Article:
My Wandering Dreaming Mind follows Sadie, a creative spirit who struggles to pay attention at home and school. With the help of strips of paper and a jar, she comes to embrace her wandering, dreaming mind for all that it offers. This is a book I so desperately wish I had when I was in the classroom, and not just for my students with a diagnosed attention disorder. It helps all students cultivate understanding and compassion around what it is like to struggle with focus. The back matter is an especially critical resource for parents and caregivers with information on ADHD, self-esteem and orienting children towards the positives.

If you’re looking for ways to support your local bookstore and celebrate this meaningful story: 

  1. Find your favorite indie bookstore online 
  2. Snag a copy of My Wandering Dreaming Mind
  3. Share the love!

Thank you, Merriam, for sharing your expertise in a way that respects and affirms all kids.

What inspired this story?

My mother! My first picture book, MY WHIRLING, TWIRLING MOTOR, features a hyperactive little boy whose parents share with him all the wonderful things he does all day at bedtime— instead of focusing on all the trouble he gets into. My mother suggested I write a version featuring a little girl and voila! Always listen to your mother.

I believe your book is a must-read book for all children, not just those with attentional issues. As a mom and educator, it gave me a better understanding of the lived experience of children with attention deficit disorders. From that understanding comes compassion. What do you hope children take away from this story?

Oh, so much!! Children who struggle with differences often feel alone, feel they are bad or at least that everyone else thinks they’re bad. My hope is that those children understand that many kids struggle with similar issues and that we all have both challenges and strengths. I hope it helps them to focus on their strengths and to create self-compassion for their areas of challenge. For children who might not share the struggles of my characters, I hope it helps pave the road to empathy and understanding for others.

A meaningful moment in your journey of bringing this book to life?

The first book I wrote about a character with ADHD is actually a middle grade novel that releases next year—TROUBLE WITH A TINY T (Capstone). This book paved the road for my two published picture books, because that manuscript found my awesome agent who right away understood the importance of the message and the need in the market for these stories. Finding her was probably the most meaningful moment in the journey.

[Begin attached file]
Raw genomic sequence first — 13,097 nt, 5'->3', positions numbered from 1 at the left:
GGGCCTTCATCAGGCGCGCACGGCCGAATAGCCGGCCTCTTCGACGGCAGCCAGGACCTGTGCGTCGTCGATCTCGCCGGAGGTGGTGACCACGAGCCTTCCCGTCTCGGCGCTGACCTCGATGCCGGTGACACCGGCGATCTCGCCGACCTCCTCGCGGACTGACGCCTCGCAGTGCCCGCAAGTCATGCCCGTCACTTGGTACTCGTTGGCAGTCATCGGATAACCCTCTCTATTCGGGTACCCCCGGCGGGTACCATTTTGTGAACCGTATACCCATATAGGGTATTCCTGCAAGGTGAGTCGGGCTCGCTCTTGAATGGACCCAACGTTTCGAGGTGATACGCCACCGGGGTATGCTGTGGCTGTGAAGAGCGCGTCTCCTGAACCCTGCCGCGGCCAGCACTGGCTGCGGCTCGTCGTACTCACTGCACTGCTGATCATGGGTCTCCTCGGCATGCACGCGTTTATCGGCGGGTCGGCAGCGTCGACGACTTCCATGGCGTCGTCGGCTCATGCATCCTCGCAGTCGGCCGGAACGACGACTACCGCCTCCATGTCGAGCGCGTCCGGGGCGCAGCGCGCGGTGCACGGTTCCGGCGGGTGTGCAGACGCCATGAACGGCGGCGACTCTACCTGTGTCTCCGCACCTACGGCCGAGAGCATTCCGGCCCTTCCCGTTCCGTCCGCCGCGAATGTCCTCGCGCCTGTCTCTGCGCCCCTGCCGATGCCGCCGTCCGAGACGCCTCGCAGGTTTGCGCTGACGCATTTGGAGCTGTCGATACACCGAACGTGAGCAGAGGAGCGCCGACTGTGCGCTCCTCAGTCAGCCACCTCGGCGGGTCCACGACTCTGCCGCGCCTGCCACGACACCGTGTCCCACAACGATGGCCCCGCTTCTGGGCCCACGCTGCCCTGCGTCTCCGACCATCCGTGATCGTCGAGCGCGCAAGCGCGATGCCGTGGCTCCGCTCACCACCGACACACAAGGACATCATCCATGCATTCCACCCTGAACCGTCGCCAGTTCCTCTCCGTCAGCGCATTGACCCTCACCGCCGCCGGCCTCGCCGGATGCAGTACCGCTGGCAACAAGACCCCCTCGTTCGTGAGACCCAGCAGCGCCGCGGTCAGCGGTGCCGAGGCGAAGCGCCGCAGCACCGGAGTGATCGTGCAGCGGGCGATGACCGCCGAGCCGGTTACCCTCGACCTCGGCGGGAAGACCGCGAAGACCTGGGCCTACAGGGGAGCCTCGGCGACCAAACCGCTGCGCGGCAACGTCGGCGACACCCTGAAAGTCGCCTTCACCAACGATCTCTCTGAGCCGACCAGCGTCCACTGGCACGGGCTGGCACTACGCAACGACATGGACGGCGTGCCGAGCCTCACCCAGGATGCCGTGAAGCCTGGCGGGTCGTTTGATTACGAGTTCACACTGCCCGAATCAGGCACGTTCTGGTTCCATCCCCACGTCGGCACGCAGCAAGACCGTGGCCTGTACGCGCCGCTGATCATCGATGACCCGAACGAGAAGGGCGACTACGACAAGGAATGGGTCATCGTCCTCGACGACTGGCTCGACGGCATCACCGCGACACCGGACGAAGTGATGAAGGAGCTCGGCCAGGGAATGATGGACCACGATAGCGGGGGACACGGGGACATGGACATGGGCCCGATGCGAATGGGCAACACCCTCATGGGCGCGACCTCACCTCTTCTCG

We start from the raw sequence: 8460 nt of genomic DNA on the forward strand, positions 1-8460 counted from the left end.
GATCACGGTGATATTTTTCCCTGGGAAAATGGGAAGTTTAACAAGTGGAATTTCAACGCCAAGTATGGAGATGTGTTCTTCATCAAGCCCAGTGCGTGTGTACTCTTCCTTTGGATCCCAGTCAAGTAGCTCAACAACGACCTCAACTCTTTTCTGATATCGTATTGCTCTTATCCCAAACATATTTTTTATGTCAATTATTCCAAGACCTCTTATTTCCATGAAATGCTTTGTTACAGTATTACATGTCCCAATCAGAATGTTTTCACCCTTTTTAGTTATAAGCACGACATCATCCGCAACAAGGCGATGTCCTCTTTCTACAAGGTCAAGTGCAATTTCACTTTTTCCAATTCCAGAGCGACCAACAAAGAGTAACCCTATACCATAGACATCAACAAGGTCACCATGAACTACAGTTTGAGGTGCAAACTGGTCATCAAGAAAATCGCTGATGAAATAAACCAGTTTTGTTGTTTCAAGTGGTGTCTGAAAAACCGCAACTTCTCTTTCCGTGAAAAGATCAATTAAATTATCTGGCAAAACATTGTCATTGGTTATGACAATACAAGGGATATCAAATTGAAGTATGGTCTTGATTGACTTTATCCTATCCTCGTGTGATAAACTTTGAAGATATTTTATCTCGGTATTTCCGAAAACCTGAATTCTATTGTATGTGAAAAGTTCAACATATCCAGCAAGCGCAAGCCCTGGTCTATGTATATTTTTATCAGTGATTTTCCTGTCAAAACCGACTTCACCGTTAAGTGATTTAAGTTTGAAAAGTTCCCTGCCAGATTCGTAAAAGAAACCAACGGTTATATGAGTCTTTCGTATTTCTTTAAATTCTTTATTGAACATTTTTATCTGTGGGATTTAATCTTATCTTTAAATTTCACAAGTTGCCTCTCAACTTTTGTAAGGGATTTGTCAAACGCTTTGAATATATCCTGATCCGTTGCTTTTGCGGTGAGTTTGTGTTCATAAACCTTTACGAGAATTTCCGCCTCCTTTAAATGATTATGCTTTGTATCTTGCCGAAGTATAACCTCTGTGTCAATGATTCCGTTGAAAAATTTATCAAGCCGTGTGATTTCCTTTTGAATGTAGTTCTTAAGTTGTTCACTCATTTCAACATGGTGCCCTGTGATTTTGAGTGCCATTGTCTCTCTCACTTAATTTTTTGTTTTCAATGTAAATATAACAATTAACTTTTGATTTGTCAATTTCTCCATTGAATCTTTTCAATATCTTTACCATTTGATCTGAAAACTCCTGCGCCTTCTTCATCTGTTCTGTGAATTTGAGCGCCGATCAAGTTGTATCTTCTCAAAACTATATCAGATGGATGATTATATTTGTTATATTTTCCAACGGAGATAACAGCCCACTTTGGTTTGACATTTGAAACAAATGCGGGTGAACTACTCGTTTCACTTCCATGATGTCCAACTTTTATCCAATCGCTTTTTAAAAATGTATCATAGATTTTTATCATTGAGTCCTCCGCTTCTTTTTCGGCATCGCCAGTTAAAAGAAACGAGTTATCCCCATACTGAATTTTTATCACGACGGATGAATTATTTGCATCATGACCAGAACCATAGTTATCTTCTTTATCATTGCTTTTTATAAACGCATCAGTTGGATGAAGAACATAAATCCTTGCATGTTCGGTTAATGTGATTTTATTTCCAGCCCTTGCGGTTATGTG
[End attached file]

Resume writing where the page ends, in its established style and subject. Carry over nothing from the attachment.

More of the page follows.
I knew I wanted to be a writer when…

I took my first breath? LOL. I was a big reader as a child and at age 10, I developed a regular pen-pal friendship with a middle grade author, Carolyn Sheehan. Her letters were instrumental in cultivating my dream of authoring one day. Then a few years ago, a friend wrote a novel which inspired me to try it. I was hooked!

Valued writing habit or quirk? 

I try to write every day. I will usually read the tail end of what I wrote yesterday to ground myself, and then just plow ahead. I also read a lot, but not just for pleasure–I read to analyze how others craft their prose.

Words of wisdom for aspiring writers? 

I’m sorry to say it, but what you write is probably never as good as your mother thinks it is! Hone your talent, read a lot of craft books, surround yourself with writers, take their feedback, go to workshops and read, read, read in your genre–get better and don’t give up. It may take a lot longer than you want, but use that time to improve while your dream unfolds and keep writing!

Writer hero(es)?

 So many! J.R. Tolkein, Stephen King, Isabelle Allende and Tom Robbins. My favorite kid authors are Rebecca Stead, Rainbow Rowell, Katherine Applegate, Jandy Nelson, Kate DiCamillo, Sharon Creech and Lauren Wolk. 

3 words that speak to your current state of mind? 

Grateful, Optimistic and a wee bit Tired

What is giving you hope today? 

My children. They were a rascally bunch growing up, but they have developed into such caring, funny, thoughtful humans. If there are a few more like them out there, then there is much hope.

Anything else you’d like to share? 

I am one of the luckiest people alive to be able to invent stories that talented folks illustrate and publishers want to print. Sharing my words with the world is a privilege that I appreciate every day. I hope those words bring light, support and joy to others.


My Wandering Dreaming Mind is published by Magination Press and launched on April 14, 2020